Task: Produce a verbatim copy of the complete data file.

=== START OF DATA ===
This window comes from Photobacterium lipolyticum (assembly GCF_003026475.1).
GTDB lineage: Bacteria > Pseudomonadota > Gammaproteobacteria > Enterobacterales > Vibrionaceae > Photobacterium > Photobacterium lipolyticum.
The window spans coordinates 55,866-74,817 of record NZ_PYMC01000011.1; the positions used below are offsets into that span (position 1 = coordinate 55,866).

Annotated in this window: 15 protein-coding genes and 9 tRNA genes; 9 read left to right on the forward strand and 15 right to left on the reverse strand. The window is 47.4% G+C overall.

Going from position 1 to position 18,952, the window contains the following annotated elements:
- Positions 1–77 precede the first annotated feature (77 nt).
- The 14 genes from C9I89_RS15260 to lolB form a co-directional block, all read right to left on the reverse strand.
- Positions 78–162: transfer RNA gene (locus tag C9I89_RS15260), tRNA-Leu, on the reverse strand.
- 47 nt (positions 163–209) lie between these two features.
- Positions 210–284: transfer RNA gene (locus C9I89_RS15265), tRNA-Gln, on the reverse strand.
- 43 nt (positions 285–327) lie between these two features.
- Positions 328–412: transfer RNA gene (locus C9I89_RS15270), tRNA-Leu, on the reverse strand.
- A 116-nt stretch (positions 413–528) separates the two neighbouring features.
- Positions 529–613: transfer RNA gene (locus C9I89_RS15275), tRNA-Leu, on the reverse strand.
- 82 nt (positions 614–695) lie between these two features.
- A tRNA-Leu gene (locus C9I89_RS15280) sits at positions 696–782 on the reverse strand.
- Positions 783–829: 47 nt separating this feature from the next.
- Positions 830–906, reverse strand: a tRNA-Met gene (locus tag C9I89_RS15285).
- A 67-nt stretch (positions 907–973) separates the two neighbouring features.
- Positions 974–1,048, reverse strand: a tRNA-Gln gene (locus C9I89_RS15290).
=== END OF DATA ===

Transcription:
This window comes from Photobacterium lipolyticum (assembly GCF_003026475.1).
GTDB lineage: Bacteria > Pseudomonadota > Gammaproteobacteria > Enterobacterales > Vibrionaceae > Photobacterium > Photobacterium lipolyticum.
The window spans coordinates 55,866-74,817 of record NZ_PYMC01000011.1; the positions used below are offsets into that span (position 1 = coordinate 55,866).

Annotated in this window: 15 protein-coding genes and 9 tRNA genes; 9 read left to right on the forward strand and 15 right to left on the reverse strand. The window is 47.4% G+C overall.

Going from position 1 to position 18,952, the window contains the following annotated elements:
- Positions 1–77 precede the first annotated feature (77 nt).
- The 14 genes from C9I89_RS15260 to lolB form a co-directional block, all read right to left on the reverse strand.
- Positions 78–162: transfer RNA gene (locus tag C9I89_RS15260), tRNA-Leu, on the reverse strand.
- 47 nt (positions 163–209) lie between these two features.
- Positions 210–284: transfer RNA gene (locus C9I89_RS15265), tRNA-Gln, on the reverse strand.
- 43 nt (positions 285–327) lie between these two features.
- Positions 328–412: transfer RNA gene (locus C9I89_RS15270), tRNA-Leu, on the reverse strand.
- A 116-nt stretch (positions 413–528) separates the two neighbouring features.
- Positions 529–613: transfer RNA gene (locus C9I89_RS15275), tRNA-Leu, on the reverse strand.
- 82 nt (positions 614–695) lie between these two features.
- A tRNA-Leu gene (locus C9I89_RS15280) sits at positions 696–782 on the reverse strand.
- Positions 783–829: 47 nt separating this feature from the next.
- Positions 830–906, reverse strand: a tRNA-Met gene (locus tag C9I89_RS15285).
- A 67-nt stretch (positions 907–973) separates the two neighbouring features.
- Positions 974–1,048, reverse strand: a tRNA-Gln gene (locus C9I89_RS15290).